"All of us are watchers - of television, of time clocks, of traffic on the freeway - but few of us are observers. Everyone is looking, not many are seeing."
- Peter M. Leschak

Why is visual literacy important?

We live in an increasingly visual culture. We are surrounded by images everywhere in our lives. By looking at and studying photographs with your students, you will help them better understand the complexities of their world.

Visual literacy is defined as the ability to understand communications composed of visual images as well as being able to use visual imagery to communicate to others. Students become visually literate by the practice of visual encoding (expressing their thoughts and ideas in visual form) and visual decoding (translating and understanding the meaning of visual imagery).

It is important that students learn to recognize and understand the often-complex messages of photographic images. Consistent with this goal, this website provides students with tools needed to critically examine their visual world.

By participating in Picture This activities, your
students will:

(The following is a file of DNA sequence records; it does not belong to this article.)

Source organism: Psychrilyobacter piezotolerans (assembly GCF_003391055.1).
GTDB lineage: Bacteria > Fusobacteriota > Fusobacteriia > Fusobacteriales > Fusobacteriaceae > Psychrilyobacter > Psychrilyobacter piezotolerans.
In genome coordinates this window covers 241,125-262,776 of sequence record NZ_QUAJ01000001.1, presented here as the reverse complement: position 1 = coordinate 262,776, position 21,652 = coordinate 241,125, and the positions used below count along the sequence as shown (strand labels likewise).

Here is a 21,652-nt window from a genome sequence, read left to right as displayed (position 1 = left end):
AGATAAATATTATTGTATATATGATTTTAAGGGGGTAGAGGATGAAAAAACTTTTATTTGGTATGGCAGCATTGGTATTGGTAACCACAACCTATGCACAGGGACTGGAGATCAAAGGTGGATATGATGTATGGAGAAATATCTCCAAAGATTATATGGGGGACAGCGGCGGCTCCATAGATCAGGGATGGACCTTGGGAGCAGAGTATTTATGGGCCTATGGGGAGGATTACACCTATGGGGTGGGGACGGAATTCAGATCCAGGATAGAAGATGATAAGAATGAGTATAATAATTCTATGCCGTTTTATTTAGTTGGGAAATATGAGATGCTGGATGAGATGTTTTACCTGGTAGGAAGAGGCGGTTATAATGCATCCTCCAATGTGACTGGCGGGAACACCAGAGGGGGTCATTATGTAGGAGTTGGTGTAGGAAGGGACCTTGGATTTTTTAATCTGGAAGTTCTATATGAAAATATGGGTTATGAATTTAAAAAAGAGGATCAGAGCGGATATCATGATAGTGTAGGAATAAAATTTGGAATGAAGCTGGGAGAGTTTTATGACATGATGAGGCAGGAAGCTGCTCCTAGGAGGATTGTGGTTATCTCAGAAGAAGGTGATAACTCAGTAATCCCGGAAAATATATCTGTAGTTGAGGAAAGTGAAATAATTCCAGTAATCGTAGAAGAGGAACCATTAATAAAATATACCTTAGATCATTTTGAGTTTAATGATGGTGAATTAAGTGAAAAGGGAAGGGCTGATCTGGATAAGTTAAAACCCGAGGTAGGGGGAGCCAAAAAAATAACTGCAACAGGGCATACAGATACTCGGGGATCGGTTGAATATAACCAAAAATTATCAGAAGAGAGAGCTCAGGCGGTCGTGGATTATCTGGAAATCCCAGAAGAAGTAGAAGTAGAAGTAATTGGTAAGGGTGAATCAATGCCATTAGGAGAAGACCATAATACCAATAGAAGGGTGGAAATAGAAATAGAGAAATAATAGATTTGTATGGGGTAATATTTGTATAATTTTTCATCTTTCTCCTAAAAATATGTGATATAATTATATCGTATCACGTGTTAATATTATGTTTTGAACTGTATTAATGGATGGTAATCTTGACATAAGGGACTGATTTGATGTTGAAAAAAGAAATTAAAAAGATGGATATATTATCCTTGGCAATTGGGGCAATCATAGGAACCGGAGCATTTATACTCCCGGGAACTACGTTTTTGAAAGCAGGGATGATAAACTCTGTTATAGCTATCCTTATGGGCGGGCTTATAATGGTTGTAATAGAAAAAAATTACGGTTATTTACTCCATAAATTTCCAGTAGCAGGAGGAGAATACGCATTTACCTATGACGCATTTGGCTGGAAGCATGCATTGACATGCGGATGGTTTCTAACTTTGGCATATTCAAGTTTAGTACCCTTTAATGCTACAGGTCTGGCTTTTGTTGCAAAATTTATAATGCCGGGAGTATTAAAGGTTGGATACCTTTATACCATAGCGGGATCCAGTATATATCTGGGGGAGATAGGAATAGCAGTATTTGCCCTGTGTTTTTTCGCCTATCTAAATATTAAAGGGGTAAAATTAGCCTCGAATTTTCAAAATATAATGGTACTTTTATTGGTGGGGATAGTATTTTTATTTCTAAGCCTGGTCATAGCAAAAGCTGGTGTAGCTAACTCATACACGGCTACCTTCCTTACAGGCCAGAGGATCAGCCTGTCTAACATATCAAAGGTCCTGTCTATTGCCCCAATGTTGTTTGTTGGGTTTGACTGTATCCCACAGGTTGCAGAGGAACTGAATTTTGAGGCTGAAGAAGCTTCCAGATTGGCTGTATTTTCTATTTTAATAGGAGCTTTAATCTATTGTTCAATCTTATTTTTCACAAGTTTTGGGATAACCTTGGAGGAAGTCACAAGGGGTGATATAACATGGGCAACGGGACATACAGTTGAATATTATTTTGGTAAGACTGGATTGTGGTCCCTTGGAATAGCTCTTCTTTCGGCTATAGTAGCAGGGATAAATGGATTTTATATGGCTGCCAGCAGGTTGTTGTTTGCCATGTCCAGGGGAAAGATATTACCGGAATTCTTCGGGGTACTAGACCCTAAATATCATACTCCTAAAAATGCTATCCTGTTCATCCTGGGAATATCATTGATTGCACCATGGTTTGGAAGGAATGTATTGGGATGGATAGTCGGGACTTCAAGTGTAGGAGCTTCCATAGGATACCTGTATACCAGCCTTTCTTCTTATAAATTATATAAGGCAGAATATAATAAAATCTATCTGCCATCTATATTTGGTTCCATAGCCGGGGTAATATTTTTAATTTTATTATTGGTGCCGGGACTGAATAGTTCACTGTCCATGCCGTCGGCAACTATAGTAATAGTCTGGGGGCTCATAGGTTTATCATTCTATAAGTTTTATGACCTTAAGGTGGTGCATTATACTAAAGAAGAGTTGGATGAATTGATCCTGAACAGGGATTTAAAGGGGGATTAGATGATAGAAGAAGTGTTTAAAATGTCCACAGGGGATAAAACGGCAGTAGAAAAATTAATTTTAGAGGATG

- learn to appreciate and analyze photographs
- increase their visual literacy.
- develop and improve observational skills
- increase critical thinking skills

Photography and history

"The image survives the subject and becomes the remembered reality." - John Szarkowski (Director of Photography Department, Museum of Modern Art, New York, 1962 - 1991)

As is alluded to in the quote above, photography is a powerful medium that greatly influences our interpretation of past events and our understanding of history. Most people become familiar with historical events through documentary photography reproduced in newspapers and books. We often learn about events after they occur and depend on photography to tell us stories about the past.